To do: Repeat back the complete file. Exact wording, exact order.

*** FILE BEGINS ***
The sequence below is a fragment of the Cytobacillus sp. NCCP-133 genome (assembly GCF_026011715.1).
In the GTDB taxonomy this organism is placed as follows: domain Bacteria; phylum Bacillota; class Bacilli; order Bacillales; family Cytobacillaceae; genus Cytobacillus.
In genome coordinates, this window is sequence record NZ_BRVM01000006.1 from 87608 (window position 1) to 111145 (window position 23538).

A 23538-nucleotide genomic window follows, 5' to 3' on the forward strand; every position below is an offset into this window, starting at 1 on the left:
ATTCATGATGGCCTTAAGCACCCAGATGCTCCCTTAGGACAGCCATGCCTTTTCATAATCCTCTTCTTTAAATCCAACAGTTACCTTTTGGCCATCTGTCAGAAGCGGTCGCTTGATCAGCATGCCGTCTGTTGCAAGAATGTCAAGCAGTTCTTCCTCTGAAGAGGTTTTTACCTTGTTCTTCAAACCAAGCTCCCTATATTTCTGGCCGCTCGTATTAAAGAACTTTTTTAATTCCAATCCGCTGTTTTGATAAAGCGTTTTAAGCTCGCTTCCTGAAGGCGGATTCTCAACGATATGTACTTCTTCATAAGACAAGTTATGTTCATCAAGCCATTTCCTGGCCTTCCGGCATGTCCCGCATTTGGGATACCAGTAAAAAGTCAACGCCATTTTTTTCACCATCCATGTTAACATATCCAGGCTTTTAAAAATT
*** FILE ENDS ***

The sequence below is a fragment of the Cytobacillus sp. NCCP-133 genome (assembly GCF_026011715.1).
In the GTDB taxonomy this organism is placed as follows: domain Bacteria; phylum Bacillota; class Bacilli; order Bacillales; family Cytobacillaceae; genus Cytobacillus.
In genome coordinates, this window is sequence record NZ_BRVM01000006.1 from 87608 (window position 1) to 111145 (window position 23538).

A 23538-nucleotide genomic window follows, 5' to 3' on the forward strand; every position below is an offset into this window, starting at 1 on the left:
ATTCATGATGGCCTTAAGCACCCAGATGCTCCCTTAGGACAGCCATGCCTTTTCATAATCCTCTTCTTTAAATCCAACAGTTACCTTTTGGCCATCTGTCAGAAGCGGTCGCTTGATCAGCATGCCGTCTGTTGCAAGAATGTCAAGCAGTTCTTCCTCTGAAGAGGTTTTTACCTTGTTCTTCAAACCAAGCTCCCTATATTTCTGGCCGCTCGTATTAAAGAACTTTTTTAATTCCAATCCGCTGTTTTGATAAAGCGTTTTAAGCTCGCTTCCTGAAGGCGGATTCTCAACGATATGTACTTCTTCATAAGACAAGTTATGTTCATCAAGCCATTTCCTGGCCTTCCGGCATGTCCCGCATTTGGGATACCAGTAAAAAGTCAACGCCATTTTTTTCACCATCCATGTTAACATATCCAGGCTTTTAAAAATT